Instructables

6 V DC to 4.5 V DC for bike lights (LED)?

Have a Shimano front wheel with hub dynamo. It generates 6 V DC, voltage regulated.

I want to convert some ready to use LED gadgets for illuminating the bike and the road during these dark days. Many of them use 3 button cells or AA(A) batteries.

A small circuit board in the head light (have a huge motorcycle front armature ready) must convert the voltage. When I look for a 'buck puck', it seems that this lowering step is too small for what's available. true or not???


luxstar2 years ago

Here is an instructable using a DC to DC converter:

 

 

http://www.instructables.com/id/93-efficient-DC-to-DC-Converter/

The data sheet says the input voltage can be 4.5 to 14 volts. The output can be adjusted from one half volt to 6 volts. Murata makes several different devices for different current / wattage requirements;

 

 

http://www.futureelectronics.com/en/Search.aspx?dsNav=Ntk:PlainTextSearch%7coktr%7c3%7c,Ny:True,Nea:True.

BobS (author) 4 years ago
The diodes I found in 2 dead CFL bulbs. I use 2 for the 4.6 V rail and another 3 for 2.5 V, to power a few yellow and green LEDs.  Ordered a 2.5V 25 F supercap for some lights to remain on for a while.  Fixture and switchbox are half finished, so probably next week, there will be an instructable!!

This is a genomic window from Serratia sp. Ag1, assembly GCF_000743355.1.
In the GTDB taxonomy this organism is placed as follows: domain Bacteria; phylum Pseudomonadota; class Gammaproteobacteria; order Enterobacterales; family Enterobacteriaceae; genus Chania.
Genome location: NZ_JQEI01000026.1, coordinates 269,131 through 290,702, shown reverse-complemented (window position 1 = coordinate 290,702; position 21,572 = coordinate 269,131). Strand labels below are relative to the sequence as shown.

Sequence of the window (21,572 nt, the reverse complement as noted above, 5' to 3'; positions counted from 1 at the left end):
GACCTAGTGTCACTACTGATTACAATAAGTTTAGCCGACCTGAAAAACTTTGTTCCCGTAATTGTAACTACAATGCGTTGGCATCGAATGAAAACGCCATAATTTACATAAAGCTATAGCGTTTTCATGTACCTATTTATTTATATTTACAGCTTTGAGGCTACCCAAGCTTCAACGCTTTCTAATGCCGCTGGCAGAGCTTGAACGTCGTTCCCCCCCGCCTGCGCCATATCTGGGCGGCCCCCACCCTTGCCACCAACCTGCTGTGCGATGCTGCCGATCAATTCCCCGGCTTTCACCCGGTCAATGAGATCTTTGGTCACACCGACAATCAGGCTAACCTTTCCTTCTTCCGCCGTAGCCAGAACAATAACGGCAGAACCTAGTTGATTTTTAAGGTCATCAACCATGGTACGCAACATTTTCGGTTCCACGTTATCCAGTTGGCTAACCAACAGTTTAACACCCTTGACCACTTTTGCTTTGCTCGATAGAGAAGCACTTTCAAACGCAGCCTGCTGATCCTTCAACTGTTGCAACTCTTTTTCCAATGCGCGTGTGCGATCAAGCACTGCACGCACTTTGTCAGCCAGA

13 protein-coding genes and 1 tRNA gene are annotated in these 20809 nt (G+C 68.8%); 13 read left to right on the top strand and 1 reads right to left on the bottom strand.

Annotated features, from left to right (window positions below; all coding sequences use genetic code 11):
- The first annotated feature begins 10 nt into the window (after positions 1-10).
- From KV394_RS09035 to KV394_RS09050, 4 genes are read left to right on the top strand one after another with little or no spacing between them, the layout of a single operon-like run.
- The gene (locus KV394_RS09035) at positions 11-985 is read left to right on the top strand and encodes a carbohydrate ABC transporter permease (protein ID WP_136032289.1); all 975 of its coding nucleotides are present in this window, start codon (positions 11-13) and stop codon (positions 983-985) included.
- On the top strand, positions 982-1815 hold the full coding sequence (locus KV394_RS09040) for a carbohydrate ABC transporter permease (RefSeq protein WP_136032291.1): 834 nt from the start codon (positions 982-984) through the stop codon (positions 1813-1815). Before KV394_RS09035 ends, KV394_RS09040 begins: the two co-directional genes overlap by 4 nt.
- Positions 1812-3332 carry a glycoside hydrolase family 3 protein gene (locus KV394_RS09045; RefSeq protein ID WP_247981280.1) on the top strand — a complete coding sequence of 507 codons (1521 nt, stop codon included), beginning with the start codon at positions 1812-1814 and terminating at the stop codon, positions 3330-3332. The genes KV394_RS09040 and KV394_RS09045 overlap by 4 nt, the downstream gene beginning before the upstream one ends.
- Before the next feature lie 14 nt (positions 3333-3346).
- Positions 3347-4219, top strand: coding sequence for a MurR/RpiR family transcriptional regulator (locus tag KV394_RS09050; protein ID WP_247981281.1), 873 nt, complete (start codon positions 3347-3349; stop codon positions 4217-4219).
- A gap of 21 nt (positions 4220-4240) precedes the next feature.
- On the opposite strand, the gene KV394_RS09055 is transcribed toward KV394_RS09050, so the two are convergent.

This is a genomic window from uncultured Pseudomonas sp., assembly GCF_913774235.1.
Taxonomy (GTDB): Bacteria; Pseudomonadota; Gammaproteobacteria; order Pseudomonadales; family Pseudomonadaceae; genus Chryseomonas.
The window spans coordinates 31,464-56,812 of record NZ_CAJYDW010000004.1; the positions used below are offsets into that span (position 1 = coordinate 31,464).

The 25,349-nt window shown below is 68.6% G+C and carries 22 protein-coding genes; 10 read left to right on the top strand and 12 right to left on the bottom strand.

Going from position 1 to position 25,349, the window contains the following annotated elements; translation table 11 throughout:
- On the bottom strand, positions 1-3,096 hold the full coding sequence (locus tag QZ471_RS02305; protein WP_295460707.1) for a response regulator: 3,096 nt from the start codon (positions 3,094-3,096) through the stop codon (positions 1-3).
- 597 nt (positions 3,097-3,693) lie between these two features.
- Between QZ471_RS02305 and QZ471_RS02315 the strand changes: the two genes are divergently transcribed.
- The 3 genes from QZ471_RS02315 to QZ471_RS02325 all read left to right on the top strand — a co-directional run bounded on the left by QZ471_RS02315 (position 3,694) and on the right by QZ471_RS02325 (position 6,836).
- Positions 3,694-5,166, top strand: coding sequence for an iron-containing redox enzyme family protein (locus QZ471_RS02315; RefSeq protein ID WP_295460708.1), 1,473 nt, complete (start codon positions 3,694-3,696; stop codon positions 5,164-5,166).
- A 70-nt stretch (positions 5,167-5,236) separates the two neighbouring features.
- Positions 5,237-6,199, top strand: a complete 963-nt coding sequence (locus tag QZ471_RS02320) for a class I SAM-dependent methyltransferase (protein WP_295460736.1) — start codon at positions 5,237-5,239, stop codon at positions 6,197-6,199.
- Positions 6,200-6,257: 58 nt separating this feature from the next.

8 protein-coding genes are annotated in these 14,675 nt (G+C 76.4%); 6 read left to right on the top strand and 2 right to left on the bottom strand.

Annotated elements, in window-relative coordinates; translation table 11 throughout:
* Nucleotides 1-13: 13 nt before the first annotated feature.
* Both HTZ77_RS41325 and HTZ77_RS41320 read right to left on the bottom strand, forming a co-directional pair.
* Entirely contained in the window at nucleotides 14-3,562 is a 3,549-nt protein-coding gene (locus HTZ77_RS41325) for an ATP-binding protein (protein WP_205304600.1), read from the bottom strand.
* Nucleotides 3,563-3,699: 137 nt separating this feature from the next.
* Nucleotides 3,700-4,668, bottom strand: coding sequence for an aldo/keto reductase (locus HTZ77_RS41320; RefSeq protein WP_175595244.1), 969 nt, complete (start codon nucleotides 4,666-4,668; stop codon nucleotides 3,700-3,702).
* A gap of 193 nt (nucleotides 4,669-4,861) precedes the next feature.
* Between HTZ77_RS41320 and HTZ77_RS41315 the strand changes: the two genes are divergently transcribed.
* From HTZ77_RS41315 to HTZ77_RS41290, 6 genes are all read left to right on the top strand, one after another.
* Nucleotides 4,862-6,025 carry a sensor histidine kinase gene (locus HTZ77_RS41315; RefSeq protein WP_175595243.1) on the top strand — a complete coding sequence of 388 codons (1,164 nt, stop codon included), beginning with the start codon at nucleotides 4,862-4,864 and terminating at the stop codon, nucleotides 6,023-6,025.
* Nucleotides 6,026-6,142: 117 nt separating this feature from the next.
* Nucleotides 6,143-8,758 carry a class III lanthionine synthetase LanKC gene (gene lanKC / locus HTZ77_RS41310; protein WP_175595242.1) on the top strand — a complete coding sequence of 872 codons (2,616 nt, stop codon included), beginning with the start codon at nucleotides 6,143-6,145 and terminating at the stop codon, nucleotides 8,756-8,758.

seandogue5 years ago
(removed by author or community request)
(removed by author or community request)
BobS (author)  seandogue5 years ago
Just got struck with the (swine???-) flue. But I have a dead CFL, in which I see 4 diodes. The coming days, in a slow pace, I'll desolder them, wire them up, and see what it will do. Sounds promising.....
Fresnel1105 years ago
 If you are just prototyping you can use one (normally one works well) or more small diodes--there is a voltage drop in between
seandogue5 years ago
(removed by author or community request)
 You can use the 6v directly to power the LEDs.  You may have to add a bit of resistance in series with the LED circuit.  Try 100 ohms.  If the LEDs are too dim, use a lower resistance, or put two 100 ohm resistors side-by-side, which gives you 50 ohms.

Check out the LED tutorial that has a LED calculator too at http://metku.net/index.html?sect=view&n=1&path=mods/ledcalc/index_eng